A few minutes later when Johnny came back out, Randall was sitting up, holding his nose to stop the bleeding.
“Popped a bleeder, huh? Now I’m going to try to help you, but if you take another swing at me, I’ll finish the job on you I started, got it?”
Randall nodded again, still pinching his nose which made his right arm go up and down, too.
“Let’s see here. Take your hand away for a sec. Yeah. There. I think it’s stopped. Doesn’t look broken. You got off easy. If the ribs still bother you in a day or so, get them X-rayed.”
Johnny finished cleaning the blood from Randall’s face.
“Why are you helping me?”
“Because I’m not a bad guy, and like I said, I believe in unity. I believe in different people coming together. When I was serving in the Stan, I worked with every kind of human being you could imagine.
“In boot, right on the first day, my DI said he didn’t want to hear any of our racist shit, he didn’t want to hear about straight guys not wanting to shower with gay guys or any of that, and he promised to kick anyone’s ass who mouthed off. We learned real quick that if we were going to survive, the only thing that mattered was that we were all Marines.”
“You know I’m gay.”
“Not until this moment. Is that supposed to make a difference? You expect me to freak out or something?”
“I expected you to hit me again.”
“Why? Because my flag is a symbol of hate? No, it’s not. Without the example of all of the people who have fought and died defending that flag, I would be a much different person than who I am today. What do they call you, anyway? Randall? Randy?”
“I’m Johnny. Pleased to meet you, Randall. Welcome to Boise.”
The neighbor’s face lit up with surprise as he shook the Marine’s hand. “Thanks, Johnny.”
“Now let me help you up.”
Randall groaned as he rose, leaning against Johnny.
“You want to come in for a while?”
“I probably shouldn’t. I told my Mom and Dad I’d be out just for a little bit.”
“Well, I’ll help you home. You don’t look too steady on your feet. I’ll give you a ride in my truck, that is if you can stand to be seen in one.” Johnny laughed.
“I guess I could try it out.” Randall smiled and still looked like he only half believed that Johnny could be a Marine, fly the American flag, and still be a good person.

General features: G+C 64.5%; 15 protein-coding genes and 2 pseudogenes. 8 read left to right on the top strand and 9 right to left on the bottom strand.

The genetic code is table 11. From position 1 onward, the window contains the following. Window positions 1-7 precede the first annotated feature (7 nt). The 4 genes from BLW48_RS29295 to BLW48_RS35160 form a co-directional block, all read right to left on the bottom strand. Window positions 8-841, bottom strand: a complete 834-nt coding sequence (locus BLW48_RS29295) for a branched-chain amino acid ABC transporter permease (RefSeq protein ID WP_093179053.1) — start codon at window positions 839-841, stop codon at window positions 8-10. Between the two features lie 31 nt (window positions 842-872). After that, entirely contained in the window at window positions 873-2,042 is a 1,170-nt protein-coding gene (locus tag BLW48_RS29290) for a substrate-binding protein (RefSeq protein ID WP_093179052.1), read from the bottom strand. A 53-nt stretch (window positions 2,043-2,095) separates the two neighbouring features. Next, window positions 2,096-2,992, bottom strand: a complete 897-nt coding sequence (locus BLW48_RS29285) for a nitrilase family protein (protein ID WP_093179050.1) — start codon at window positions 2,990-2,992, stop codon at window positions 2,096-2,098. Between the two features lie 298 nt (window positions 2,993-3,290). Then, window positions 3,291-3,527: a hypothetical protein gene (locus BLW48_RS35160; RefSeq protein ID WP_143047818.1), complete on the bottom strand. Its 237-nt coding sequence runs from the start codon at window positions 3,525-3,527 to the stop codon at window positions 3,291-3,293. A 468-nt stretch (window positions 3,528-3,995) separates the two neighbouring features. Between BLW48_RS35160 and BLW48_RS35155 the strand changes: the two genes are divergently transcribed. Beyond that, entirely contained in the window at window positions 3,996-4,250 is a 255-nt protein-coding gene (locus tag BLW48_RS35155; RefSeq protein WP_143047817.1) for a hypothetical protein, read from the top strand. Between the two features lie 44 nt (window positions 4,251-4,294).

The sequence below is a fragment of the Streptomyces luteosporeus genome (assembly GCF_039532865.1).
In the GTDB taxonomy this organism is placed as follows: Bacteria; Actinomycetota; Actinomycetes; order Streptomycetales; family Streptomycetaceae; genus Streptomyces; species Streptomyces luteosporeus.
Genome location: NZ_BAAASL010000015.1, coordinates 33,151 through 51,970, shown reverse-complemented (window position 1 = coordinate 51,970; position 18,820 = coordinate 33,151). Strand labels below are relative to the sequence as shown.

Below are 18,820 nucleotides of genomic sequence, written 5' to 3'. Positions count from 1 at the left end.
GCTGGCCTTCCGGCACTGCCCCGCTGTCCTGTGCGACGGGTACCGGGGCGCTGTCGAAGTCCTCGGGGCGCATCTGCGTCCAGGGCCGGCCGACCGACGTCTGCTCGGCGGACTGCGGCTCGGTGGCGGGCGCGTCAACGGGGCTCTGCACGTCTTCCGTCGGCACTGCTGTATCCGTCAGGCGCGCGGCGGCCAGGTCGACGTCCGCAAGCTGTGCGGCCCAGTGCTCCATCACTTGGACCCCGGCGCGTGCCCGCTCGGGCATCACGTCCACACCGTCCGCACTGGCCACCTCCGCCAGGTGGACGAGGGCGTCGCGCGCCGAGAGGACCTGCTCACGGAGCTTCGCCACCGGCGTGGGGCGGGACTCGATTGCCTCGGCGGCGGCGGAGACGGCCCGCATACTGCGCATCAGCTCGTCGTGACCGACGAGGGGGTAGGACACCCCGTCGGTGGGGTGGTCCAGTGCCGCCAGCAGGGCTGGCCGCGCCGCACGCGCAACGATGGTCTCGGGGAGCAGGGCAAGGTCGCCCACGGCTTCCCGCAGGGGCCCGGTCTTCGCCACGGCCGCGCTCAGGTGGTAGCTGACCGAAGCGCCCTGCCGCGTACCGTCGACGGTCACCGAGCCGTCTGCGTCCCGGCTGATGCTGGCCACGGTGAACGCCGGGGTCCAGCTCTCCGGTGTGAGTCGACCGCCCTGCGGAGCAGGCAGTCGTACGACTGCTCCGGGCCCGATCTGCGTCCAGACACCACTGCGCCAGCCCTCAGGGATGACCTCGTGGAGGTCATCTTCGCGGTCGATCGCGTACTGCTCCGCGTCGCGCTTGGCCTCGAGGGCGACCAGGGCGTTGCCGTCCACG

After Randall had settled in the passenger seat and Johnny got in and started the truck up, “Look, the next time you come over to my place, why don’t we sit down over a couple of cups of coffee and talk things over. It’ll hurt a lot less.”
“I’ll have to think that over for a bit. I mean, this didn’t turn out at all like I expected.”
“I’m not such a big racist, homophobic son of a bitch after all, huh?”
They shared another laugh, but Randall’s was tentative.
“I’ll get you home. You can tell your parents anything you want, but remember, I was defending myself, and you were in my yard.”
“I just want to get past that part, okay?”
Johnny pulled out of the driveway, and turned toward where Randall’s house was at the end of the block. “That’s just fine by me, neighbor. That’s just fine by me.”
The idea is to take two pairs of opposing words and use them in a poem, short story, or other creative work. They are:
- unite and divide
- hope and hopeless
I bolded those words in the body of my tale so the reader could pick them out easily.
I based this story very loosely on a story and video called VIDEO: Neighbor Demands Veteran Remove ‘Symbol Of Hate,’ Doesn’t Go Over Well.
The facts of what I wrote are basically true, except the person flying the flag is an Air Force vet living in Bozeman, Montana (pictured above). He did find a note on his door the day of July 12th of this year referring to his flag as a “symbol of hate.”
You can read the story and watch the video to get the full details, but I have no idea if anyone showed up at the end of the day to try to remove Justin Schroeder’s flag. I hope not, because he didn’t sound like he was going to put up with whoever wrote the note.